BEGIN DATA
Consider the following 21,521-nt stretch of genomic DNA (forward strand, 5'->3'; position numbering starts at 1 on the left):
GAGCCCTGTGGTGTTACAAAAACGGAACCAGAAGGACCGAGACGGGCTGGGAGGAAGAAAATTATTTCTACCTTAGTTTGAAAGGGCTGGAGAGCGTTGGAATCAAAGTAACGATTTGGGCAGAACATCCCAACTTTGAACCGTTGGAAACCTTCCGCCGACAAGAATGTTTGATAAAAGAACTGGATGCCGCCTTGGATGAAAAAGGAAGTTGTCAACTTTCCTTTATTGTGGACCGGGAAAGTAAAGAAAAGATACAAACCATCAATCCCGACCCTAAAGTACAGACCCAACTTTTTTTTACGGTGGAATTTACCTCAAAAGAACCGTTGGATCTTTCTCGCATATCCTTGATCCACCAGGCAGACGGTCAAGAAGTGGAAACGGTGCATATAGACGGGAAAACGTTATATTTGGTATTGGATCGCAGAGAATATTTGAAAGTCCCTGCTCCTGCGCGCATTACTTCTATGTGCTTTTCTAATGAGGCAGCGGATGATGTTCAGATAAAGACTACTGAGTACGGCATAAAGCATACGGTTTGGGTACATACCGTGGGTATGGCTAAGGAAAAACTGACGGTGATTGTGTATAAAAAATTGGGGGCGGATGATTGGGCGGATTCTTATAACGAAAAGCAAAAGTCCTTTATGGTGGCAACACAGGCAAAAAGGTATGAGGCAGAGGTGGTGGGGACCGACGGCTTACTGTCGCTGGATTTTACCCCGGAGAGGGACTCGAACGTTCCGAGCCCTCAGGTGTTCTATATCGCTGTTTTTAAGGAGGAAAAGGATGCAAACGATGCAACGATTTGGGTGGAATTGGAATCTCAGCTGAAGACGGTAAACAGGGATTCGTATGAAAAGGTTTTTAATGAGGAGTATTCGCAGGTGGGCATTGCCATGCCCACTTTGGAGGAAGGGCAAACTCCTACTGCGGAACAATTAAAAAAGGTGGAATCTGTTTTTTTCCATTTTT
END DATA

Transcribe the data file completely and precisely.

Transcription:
Consider the following 21,521-nt stretch of genomic DNA (forward strand, 5'->3'; position numbering starts at 1 on the left):
GAGCCCTGTGGTGTTACAAAAACGGAACCAGAAGGACCGAGACGGGCTGGGAGGAAGAAAATTATTTCTACCTTAGTTTGAAAGGGCTGGAGAGCGTTGGAATCAAAGTAACGATTTGGGCAGAACATCCCAACTTTGAACCGTTGGAAACCTTCCGCCGACAAGAATGTTTGATAAAAGAACTGGATGCCGCCTTGGATGAAAAAGGAAGTTGTCAACTTTCCTTTATTGTGGACCGGGAAAGTAAAGAAAAGATACAAACCATCAATCCCGACCCTAAAGTACAGACCCAACTTTTTTTTACGGTGGAATTTACCTCAAAAGAACCGTTGGATCTTTCTCGCATATCCTTGATCCACCAGGCAGACGGTCAAGAAGTGGAAACGGTGCATATAGACGGGAAAACGTTATATTTGGTATTGGATCGCAGAGAATATTTGAAAGTCCCTGCTCCTGCGCGCATTACTTCTATGTGCTTTTCTAATGAGGCAGCGGATGATGTTCAGATAAAGACTACTGAGTACGGCATAAAGCATACGGTTTGGGTACATACCGTGGGTATGGCTAAGGAAAAACTGACGGTGATTGTGTATAAAAAATTGGGGGCGGATGATTGGGCGGATTCTTATAACGAAAAGCAAAAGTCCTTTATGGTGGCAACACAGGCAAAAAGGTATGAGGCAGAGGTGGTGGGGACCGACGGCTTACTGTCGCTGGATTTTACCCCGGAGAGGGACTCGAACGTTCCGAGCCCTCAGGTGTTCTATATCGCTGTTTTTAAGGAGGAAAAGGATGCAAACGATGCAACGATTTGGGTGGAATTGGAATCTCAGCTGAAGACGGTAAACAGGGATTCGTATGAAAAGGTTTTTAATGAGGAGTATTCGCAGGTGGGCATTGCCATGCCCACTTTGGAGGAAGGGCAAACTCCTACTGCGGAACAATTAAAAAAGGTGGAATCTGTTTTTTTCCATTTTT